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More help for students, seniors to access digital resources

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Rei Kurohi on 27 May 2020

The Straits Times

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More help will be given to students and seniors to enable them to access digital resources, Deputy Prime Minister Heng Swee Keat said yesterday.

 

He noted that in the ongoing stay-home period, families have been making fuller use of digital technology for home-based learning, entertainment, ordering meals and keeping in touch with their friends and family members.

 

The value of having access to digital technology is clear, he said in his fourth Budget speech this year, adding that it has enabled people to connect with and support one another safely during the corona-virus pandemic.

 

"In a post-Covid world, having all on board digital channels will open up exciting new possibilities for different members of the community to engage with and support each other," Mr Heng, who is also the Finance Minister, told Parliament.

 

"Going forward, digital inclusion should be an important way for us to strengthen social resilience," he said.

 

"Regardless of age or resources, all members of our society should have access to digital resources, with no one left behind."

 

Mr Heng said the Ministry of Education will "accelerate the timeline" for all secondary school students to own a digital learning device as part of its longer-term plans to support digital literacy for all students.

 

Education Minister Ong Ye Kung will announce details of the accelerated timeline when they are ready, he added.

 

In March, Mr Ong announced during the debate on his ministry's budget that every secondary school student would own a digital learning device, which can be subsidised using Edusave funds, by 2028.

 

He said that all students would get a $200 Edusave top-up to support the purchase and those from lower-income households would get further subsidies so they would not have to pay any of the cost out-of-pocket.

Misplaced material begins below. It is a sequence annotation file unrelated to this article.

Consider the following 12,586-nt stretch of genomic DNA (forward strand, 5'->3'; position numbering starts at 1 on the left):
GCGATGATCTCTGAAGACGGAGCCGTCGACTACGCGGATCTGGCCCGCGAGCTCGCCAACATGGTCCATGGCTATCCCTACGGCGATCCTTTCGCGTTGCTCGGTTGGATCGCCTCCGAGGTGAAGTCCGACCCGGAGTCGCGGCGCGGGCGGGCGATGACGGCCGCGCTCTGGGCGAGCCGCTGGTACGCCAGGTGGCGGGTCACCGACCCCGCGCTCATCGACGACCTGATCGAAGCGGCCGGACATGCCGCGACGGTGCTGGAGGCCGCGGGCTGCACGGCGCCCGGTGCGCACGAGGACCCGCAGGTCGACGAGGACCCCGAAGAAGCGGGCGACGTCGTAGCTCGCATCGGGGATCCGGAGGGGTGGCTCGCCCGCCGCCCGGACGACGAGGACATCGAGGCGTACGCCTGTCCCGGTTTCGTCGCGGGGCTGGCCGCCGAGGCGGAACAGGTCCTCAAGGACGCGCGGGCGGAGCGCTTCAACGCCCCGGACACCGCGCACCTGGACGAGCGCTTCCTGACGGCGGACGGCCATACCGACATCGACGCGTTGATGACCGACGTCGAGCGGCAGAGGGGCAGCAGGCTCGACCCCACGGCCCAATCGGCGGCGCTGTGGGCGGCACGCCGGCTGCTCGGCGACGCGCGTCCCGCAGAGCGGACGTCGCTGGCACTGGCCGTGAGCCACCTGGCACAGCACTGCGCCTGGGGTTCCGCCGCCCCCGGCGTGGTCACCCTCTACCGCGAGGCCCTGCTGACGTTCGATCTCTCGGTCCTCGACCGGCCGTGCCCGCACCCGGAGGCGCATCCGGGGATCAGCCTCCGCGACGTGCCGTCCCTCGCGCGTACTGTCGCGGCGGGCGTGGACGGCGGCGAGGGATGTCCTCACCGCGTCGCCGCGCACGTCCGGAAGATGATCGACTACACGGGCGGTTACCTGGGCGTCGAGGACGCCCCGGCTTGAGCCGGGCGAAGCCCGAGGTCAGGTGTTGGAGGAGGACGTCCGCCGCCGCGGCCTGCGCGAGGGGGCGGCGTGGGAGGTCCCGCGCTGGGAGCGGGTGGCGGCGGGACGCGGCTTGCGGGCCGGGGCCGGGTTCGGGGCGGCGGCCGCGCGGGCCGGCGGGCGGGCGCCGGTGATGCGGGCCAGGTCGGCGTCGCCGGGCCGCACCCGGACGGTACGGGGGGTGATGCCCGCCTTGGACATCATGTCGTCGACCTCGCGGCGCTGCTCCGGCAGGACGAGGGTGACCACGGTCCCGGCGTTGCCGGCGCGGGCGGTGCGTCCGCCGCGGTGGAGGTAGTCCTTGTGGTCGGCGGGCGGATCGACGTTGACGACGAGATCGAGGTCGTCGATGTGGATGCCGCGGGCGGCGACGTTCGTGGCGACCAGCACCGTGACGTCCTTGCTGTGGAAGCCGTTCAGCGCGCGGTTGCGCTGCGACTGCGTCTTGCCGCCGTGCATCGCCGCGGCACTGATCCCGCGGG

Students have already gone through about four weeks of home-based learning during the circuit breaker period, which ends next week, but some students from lower-income families may not have digital access at home, Mr Heng said yesterday.

 

He said the Education Ministry has loaned out more than 22,000 computing devices and Internet dongles to these students for them to benefit from full home-based learning and continue to connect with their teachers and friends.

 

For senior citizens, Mr Heng said the Infocomm Media Development Authority (IMDA) will launch a "Seniors Go Digital" movement to support them to adopt digital channels and equip them with the digital skills to do so.

 

He said this will enable seniors to stay in contact with their families and friends, and help care teams and volunteers to reach out to seniors more effectively.

 

The move will require support from family, friends and the wider community, Mr Heng said.

 

A "Digital Ambassadors" movement will also be launched to rally the community and volunteers to help seniors acquire digital skills, he added.

 

"For seniors from lower-income households who wish to learn but are unable to afford the devices, we will also provide them with financial support," he said.

 

Mr Heng encouraged young people with digital skills, as well as corporate companies, to step forward and be involved in the programme.

 

The Minister for Communications and Information and the IMDA will announce more details at a later date, he added.

 

Source: The Straits Times © Singapore Press Holdings Limited. Reproduced with permission.

 

 

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